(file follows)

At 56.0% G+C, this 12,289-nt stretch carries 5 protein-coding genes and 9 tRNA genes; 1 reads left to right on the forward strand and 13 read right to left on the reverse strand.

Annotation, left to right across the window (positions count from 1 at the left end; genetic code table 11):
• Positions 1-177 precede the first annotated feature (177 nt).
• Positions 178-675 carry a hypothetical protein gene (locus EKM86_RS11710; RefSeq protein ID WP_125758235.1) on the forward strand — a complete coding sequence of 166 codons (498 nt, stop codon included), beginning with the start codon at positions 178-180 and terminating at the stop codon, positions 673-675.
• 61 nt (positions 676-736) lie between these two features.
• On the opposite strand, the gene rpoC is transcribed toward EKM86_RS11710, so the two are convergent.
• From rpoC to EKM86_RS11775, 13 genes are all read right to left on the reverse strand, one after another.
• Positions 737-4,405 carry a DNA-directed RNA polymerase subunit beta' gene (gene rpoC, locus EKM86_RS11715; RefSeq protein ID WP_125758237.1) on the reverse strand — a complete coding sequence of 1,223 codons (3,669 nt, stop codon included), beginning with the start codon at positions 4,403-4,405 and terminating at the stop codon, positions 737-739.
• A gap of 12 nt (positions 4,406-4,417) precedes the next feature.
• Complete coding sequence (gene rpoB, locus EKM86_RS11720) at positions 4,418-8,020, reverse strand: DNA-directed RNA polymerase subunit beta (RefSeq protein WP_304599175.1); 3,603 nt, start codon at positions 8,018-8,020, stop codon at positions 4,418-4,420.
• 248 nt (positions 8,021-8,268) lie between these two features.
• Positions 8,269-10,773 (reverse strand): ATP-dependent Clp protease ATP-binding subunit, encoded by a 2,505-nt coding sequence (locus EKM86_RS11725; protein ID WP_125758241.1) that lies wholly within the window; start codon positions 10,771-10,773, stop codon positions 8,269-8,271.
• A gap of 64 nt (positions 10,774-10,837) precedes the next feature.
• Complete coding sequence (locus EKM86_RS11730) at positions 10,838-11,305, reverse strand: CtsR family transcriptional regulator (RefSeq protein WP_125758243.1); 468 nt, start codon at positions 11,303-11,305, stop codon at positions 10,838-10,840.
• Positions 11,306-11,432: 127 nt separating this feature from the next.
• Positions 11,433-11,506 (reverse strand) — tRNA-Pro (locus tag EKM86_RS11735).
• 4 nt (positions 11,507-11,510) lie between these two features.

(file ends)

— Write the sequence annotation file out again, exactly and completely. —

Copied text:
At 56.0% G+C, this 12,289-nt stretch carries 5 protein-coding genes and 9 tRNA genes; 1 reads left to right on the forward strand and 13 read right to left on the reverse strand.

Annotation, left to right across the window (positions count from 1 at the left end; genetic code table 11):
• Positions 1-177 precede the first annotated feature (177 nt).
• Positions 178-675 carry a hypothetical protein gene (locus EKM86_RS11710; RefSeq protein ID WP_125758235.1) on the forward strand — a complete coding sequence of 166 codons (498 nt, stop codon included), beginning with the start codon at positions 178-180 and terminating at the stop codon, positions 673-675.
• 61 nt (positions 676-736) lie between these two features.
• On the opposite strand, the gene rpoC is transcribed toward EKM86_RS11710, so the two are convergent.
• From rpoC to EKM86_RS11775, 13 genes are all read right to left on the reverse strand, one after another.
• Positions 737-4,405 carry a DNA-directed RNA polymerase subunit beta' gene (gene rpoC, locus EKM86_RS11715; RefSeq protein ID WP_125758237.1) on the reverse strand — a complete coding sequence of 1,223 codons (3,669 nt, stop codon included), beginning with the start codon at positions 4,403-4,405 and terminating at the stop codon, positions 737-739.
• A gap of 12 nt (positions 4,406-4,417) precedes the next feature.
• Complete coding sequence (gene rpoB, locus EKM86_RS11720) at positions 4,418-8,020, reverse strand: DNA-directed RNA polymerase subunit beta (RefSeq protein WP_304599175.1); 3,603 nt, start codon at positions 8,018-8,020, stop codon at positions 4,418-4,420.
• 248 nt (positions 8,021-8,268) lie between these two features.
• Positions 8,269-10,773 (reverse strand): ATP-dependent Clp protease ATP-binding subunit, encoded by a 2,505-nt coding sequence (locus EKM86_RS11725; protein ID WP_125758241.1) that lies wholly within the window; start codon positions 10,771-10,773, stop codon positions 8,269-8,271.
• A gap of 64 nt (positions 10,774-10,837) precedes the next feature.
• Complete coding sequence (locus EKM86_RS11730) at positions 10,838-11,305, reverse strand: CtsR family transcriptional regulator (RefSeq protein WP_125758243.1); 468 nt, start codon at positions 11,303-11,305, stop codon at positions 10,838-10,840.
• Positions 11,306-11,432: 127 nt separating this feature from the next.
• Positions 11,433-11,506 (reverse strand) — tRNA-Pro (locus tag EKM86_RS11735).
• 4 nt (positions 11,507-11,510) lie between these two features.